By the time we hear “Are You on the Bus?”, however, we’re in the second act which the makers of “Leap of Faith” have not solved. Unless you literally fell off the turnip truck at the Sweetwater city limits sign, then you will find the representative miracle” upon which “Leap of Faith” hinges to be a joke. But so gullible are these good folks that they’re buying.
So is Boyd whose determination to buck his mom’s doubt to regain his faith and attend that last, miracle-promised meeting (Marva and Jonas both urge him not to) is the play’s best stab at credible conflict, but Cercone and Slater take the easiest and most predictable road to resolution. If you don’t predict every strand of this ending from a mile off, then I’ve got a solid _ if dry _ 100 acres in Sweetwater Kansas to sell you at cost.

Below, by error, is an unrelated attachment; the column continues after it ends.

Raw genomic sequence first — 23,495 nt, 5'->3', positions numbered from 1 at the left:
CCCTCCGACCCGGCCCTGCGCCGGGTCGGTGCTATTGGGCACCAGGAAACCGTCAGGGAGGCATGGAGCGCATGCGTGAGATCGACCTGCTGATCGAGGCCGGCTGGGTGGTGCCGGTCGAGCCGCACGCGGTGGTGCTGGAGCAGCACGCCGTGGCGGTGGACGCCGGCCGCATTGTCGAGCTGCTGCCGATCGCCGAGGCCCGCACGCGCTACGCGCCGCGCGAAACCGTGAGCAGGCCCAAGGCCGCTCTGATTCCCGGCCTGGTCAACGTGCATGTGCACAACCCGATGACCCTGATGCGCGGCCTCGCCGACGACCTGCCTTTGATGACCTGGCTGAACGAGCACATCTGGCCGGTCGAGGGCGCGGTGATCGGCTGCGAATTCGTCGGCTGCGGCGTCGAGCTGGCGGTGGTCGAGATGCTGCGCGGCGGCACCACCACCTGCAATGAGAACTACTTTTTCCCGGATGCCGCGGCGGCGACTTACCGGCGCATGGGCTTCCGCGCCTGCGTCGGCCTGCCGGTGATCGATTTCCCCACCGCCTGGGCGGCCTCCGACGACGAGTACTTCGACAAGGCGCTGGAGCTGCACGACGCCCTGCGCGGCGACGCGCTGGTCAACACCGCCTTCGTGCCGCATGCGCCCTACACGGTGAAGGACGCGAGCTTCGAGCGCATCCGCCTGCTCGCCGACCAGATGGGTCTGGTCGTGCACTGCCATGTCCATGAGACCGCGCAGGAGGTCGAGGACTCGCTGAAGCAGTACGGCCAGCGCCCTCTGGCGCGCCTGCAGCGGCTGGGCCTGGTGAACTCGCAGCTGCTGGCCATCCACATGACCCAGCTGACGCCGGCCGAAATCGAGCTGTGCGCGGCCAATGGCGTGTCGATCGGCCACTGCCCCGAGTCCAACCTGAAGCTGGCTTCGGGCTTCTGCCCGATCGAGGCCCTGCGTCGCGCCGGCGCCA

Of course if you do journey to Sweetwater via “Leap of Faith” you, like James Taylor, will have seen fire and you will have seen rain. That’s something, I guess.
“Leap of Faith plays 8 p.m. Tue-Fri, 2 and 8 p.m. Sat., 1 and 6:30 p.m. Sun.; through Oct. 24 at 135 N. Grand Ave., L.A. $20-$95. (213) 628-2772, www.CenterTheatreGroup.org.